One of the Quarters aspirations is the creation of an easier pedestrian access to the area from the City Centre/St Philips Churchyard (via Church Street and Ludgate Hill) but this would have entailed lowering the road level of Great Charles Street on the Inner Ring Road!  To do this would have required (5 or 6 years ago) £40 million of public (ratepayers) finance making this totally impracticable because of cost, road closures and diversions that would have been necessary.  Perhaps recent changes in the City Council (May Elections) may witness a fresh approach to this situation.

One of the main factors facing the Association is the ageing factor of many of the Quarter’s current workforce all in highly skilled occupations who do not have family following them into their professions as was a common factor many years ago.  This is in spite of the School of Jewellery and its worldwide recognition.  Consequently schemes are in existence that have selected, through aptitude tests many unemployed youngsters who have displayed an awareness and ability for the necessary skills and have been encouraged to undertake training to hopefully continue these skills into the future.  Schemes are also in place and openly used to encourage school leavers to take up Apprenticeships with several of the larger companies located in the Quarter.

If you want somewhere local to take your children during the upcoming long Summer Holidays consider the Jewellery Quarter.  The talk concluded with a resume of what the Museums have to offer and full details can be found on the Internet.  Of note is the ACME Whistle Factory – who still produce whistles for football referees but we understand you can purchase a life saving whistle from the actual tools used over 100 years ago for passengers on the Titanic!  You can see the factory that produced coffin furnishings and shrouds.  Visit an operational Jewellers Workshop in Warstone Lane – a preserved time capsule now the Museum of the Jewellery Quarter and also learn of the history of steel pen manufacture in Birmingham in the 19th Century (before Biro’s and Roller Balls) at the Pen Museum.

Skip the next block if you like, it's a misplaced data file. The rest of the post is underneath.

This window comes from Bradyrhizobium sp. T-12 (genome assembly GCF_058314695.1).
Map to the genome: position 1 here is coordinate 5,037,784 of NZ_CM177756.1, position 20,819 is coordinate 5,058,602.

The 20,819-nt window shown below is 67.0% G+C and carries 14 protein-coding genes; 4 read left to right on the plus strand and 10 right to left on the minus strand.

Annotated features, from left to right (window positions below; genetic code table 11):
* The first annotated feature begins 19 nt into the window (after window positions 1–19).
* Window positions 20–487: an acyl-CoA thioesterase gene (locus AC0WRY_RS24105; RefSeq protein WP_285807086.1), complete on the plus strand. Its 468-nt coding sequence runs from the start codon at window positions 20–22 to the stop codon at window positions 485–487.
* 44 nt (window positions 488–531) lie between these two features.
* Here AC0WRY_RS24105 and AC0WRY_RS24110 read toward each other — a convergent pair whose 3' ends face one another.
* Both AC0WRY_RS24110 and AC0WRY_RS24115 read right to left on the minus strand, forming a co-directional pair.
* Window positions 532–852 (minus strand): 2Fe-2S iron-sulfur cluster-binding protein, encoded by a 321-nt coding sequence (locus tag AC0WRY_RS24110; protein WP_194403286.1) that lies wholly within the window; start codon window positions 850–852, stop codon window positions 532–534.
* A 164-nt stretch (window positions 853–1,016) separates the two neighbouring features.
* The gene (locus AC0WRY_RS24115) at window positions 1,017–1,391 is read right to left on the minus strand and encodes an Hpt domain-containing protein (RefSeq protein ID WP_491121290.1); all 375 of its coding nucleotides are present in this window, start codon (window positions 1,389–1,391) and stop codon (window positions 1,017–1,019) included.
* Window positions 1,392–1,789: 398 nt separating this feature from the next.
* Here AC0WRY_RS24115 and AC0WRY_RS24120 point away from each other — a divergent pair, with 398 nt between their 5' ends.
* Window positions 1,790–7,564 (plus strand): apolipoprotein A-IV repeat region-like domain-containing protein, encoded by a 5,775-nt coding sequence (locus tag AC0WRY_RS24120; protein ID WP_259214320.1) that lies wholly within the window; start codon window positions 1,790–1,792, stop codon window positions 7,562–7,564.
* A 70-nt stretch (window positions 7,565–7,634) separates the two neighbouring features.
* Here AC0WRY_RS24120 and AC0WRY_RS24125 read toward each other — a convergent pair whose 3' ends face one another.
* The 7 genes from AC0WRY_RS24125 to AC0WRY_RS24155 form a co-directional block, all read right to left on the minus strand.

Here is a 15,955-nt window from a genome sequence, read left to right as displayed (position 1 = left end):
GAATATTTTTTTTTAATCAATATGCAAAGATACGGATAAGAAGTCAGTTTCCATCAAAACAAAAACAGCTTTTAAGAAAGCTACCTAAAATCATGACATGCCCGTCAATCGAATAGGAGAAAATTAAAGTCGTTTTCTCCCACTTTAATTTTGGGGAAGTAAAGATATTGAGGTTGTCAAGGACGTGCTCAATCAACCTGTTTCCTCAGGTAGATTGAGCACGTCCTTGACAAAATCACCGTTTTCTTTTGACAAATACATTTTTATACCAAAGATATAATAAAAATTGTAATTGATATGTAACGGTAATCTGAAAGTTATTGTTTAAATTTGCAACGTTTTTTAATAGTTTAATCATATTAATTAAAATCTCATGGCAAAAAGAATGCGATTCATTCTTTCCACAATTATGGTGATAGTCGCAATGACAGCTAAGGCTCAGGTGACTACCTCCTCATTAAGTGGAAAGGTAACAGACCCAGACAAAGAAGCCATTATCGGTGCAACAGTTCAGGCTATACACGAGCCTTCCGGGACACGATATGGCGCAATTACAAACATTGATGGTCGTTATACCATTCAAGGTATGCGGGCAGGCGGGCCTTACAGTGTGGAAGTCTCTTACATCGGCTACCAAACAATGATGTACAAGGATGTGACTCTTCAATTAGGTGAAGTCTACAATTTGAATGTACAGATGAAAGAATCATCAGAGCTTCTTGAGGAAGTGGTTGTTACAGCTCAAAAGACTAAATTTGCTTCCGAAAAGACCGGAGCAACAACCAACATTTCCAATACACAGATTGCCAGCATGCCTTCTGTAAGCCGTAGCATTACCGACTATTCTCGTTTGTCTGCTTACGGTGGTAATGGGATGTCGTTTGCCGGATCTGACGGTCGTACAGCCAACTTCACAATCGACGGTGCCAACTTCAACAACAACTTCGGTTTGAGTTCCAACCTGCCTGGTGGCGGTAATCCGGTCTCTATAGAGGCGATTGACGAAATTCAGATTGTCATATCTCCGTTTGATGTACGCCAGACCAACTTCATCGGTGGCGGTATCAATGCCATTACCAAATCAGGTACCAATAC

Attempts in 2008, with the support of both English Heritage and the City Council the Quarter were put forward for consideration as a World Heritage Site but Mr Munro explained that this ‘bid’ was unsuccessful.

It was a very educational and inspired talk and we say a big thank you to Andy Munro for coming along and giving us time.

Jerry Dutton

We are always pleased to welcome guests and visitors at our meetings, the next of which will be on 12th July when the topic will be ‘The Liberation of the Disabled in Birmingham’ presented by Pete Millington.  The following meeting will be on 13th September on ‘Customs and Traditions of the Regiments’ by member, Nick Ward; the Society does not meet in August. Meetings are held in the Spencer Lounge Bar at Arden Hall, Water Orton Road at 7.45pm.